Abstract Over the last two decades, there have been several improvements in the management of diabetes. Whether this has impacted on the epidemiology and outcome of diabetic ketoacidosis (DKA) requiring intensive care unit (ICU) admission is unknown. This was a retrospective study of 8533 patients with the diagnosis of DKA admitted to 171 ICUs in Australia and New Zealand between 2000–2013 with separate independent analysis of those on established insulin (Group I) or not on insulin (Group NI) at the time of hospitalisation. Of the 8553 patients, 2344 (27 %) were identified as NI. The incidence of ICU admission with DKA progressively increased fivefold from 0.97/100,000 (95 % CI 0.84–1.10) in 2000 to 5.3/100,000 (95 % CI 4.98–5.53) in 2013 (P < 0.0001), with the proportions between I and NI remaining stable. Rising incidences were observed mainly in rural and metropolitan hospitals (P < 0.01). In the first 24 hours in the ICU, mean worst pH increased over the study period from 7.20 ± 0.02 to 7.24 ± 0.01 (P < 0.0001), and mean lowest plasma bicarbonate from 12.1 ± 6.6 to 13.8 ± 6.6 mmol/L (P < 0.0001). In contrast, mean highest plasma glucose decreased from 26.3 ± 14 to 23.2 ± 13.1 mmol/L (P < 0.0001). Hospital mortality was significantly greater in NI as compared to I (2.4 % vs 1.1 %, P > 0.0001). Elevated plasma urea in the first 24 hours (≥25 mmol/L, adjusted odds ratio 20.6 (6.54–65.7), P < 0.0001) was the strongest individual predictor of mortality. The incidence of ICU admission of patients with DKA in Australia and New Zealand has increased fivefold over the last decade, with a significant proportion of patients not on insulin at presentation. Overall physiological status in the first 24 hours of ICU admission has progressively improved and mortali Continue reading >>

Diabetic Ketoacidosis In The Pediatric Icu

Diabetic Ketoacidosis In The Pediatric Icu

... Effective serum osmolality, which is computed by ignoring the contribution of freely diffusible urea to total osmolality, is often between 300 and 350 mOsm/L and correlates well with abnormalities in mental status [17, 26]. Leukocytosis with leftward shift is common in DKA due to release of cytokines and catecholamines, and does not necessarily indicate infection [27] BUN blood urea nitrogen a Estimates of capillary blood glucose by glucometer must be cross-checked against laboratory venous glucose since the former may be inaccurate in the presence of poor peripheral circulation and acidosis and lack of glucometer calibration b Other researchers have proposed a correction factor of 2.4 instead of 1.6 [15, 16] (fall of >90 mg/ dl/ h), fluid containing 5% dextrose and with tonicity between 0.45% saline to NS should be used . However, if serum sodium is low (<132 mEq/L) and does not rise with fall in blood glucose, NS can be used for subsequent fluid replacement [29]. ... ... This water transcellular shift also generates an extracellular efflux of potassium, further aggravated by metabolic acidosis, causing a high intracellular potassium deficit [12,15,16]. The total-body potassium deficit occurs mainly due to vomiting and osmotic diuresis; however, despite the total depletion, serum potassium levels at diagnosis may be increased, normal or decreased [12, . Hyperglycemia is the determining factor of serum hyperosmolality, responsible for the osmotic flux of water to extracellular space, which may cause dilutional hyponatremia; it is estimated that for each 100 mg/dl blood glucose concentration above the limit of 100 mg/ dl, there is a 1.6 mEq/L reduction in serum sodium. ... Continue reading >>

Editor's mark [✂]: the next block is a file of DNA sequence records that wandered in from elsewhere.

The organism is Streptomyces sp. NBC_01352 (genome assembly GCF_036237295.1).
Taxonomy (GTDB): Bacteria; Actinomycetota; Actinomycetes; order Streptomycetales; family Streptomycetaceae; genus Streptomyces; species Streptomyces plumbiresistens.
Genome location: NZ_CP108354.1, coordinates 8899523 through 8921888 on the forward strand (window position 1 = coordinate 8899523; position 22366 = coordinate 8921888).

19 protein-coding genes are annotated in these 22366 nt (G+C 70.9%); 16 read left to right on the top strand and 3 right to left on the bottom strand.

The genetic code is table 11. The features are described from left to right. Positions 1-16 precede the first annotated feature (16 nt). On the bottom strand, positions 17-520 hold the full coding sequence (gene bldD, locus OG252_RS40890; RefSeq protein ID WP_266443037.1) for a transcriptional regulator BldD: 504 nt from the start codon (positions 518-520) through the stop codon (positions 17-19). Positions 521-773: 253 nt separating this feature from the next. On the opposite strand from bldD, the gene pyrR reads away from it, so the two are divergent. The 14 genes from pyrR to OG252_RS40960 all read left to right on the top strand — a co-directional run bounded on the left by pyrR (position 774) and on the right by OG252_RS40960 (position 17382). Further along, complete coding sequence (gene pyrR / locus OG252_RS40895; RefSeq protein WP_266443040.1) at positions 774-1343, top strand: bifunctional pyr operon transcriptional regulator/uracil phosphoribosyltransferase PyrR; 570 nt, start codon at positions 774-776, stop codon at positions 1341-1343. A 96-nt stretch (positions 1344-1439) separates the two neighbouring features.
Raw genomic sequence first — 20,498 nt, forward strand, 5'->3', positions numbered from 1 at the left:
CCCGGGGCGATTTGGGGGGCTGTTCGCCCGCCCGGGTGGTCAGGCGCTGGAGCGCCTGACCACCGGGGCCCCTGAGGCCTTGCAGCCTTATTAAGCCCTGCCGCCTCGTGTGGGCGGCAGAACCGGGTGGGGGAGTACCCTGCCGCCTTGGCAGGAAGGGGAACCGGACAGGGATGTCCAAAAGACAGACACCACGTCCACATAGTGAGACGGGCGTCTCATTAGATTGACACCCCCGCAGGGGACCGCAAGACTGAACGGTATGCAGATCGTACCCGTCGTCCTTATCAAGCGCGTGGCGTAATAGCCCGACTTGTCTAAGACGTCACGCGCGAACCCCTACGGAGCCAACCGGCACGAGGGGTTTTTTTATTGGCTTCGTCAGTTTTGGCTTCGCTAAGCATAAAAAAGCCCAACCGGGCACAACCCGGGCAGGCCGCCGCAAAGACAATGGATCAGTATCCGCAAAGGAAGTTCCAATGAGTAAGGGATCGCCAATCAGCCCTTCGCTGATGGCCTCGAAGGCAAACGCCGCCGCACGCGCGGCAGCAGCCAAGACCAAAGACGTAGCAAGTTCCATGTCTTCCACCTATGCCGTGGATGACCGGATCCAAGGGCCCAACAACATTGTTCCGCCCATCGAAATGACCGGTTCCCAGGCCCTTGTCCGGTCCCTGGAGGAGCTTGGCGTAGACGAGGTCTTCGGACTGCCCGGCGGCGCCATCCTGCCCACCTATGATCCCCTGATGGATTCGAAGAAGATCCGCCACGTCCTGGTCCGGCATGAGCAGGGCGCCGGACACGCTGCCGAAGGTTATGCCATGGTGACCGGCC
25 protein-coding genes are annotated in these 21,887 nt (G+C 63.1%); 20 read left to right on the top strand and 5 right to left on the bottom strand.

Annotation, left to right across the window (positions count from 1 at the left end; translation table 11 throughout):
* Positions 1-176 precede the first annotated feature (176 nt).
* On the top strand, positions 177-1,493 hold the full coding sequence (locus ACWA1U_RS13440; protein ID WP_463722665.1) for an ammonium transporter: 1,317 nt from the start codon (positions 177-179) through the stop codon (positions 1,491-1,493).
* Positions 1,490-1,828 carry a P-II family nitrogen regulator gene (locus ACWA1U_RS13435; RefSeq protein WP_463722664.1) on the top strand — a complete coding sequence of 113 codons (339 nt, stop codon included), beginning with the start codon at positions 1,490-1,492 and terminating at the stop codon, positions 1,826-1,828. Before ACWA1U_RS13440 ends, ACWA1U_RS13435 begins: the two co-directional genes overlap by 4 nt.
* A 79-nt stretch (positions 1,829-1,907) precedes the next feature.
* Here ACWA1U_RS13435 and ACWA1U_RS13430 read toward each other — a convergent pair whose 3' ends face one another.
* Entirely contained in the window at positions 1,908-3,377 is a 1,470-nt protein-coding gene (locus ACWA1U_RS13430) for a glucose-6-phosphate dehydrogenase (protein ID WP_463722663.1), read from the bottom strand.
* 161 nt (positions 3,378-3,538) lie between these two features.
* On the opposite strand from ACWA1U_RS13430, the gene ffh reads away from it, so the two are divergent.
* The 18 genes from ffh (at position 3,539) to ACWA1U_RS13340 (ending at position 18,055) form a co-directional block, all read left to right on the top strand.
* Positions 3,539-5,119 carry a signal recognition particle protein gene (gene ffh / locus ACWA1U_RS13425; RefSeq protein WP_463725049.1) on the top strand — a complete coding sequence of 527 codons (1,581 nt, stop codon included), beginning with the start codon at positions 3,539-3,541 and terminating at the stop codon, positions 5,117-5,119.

Diabetic Ketoacidosis

Diabetic Ketoacidosis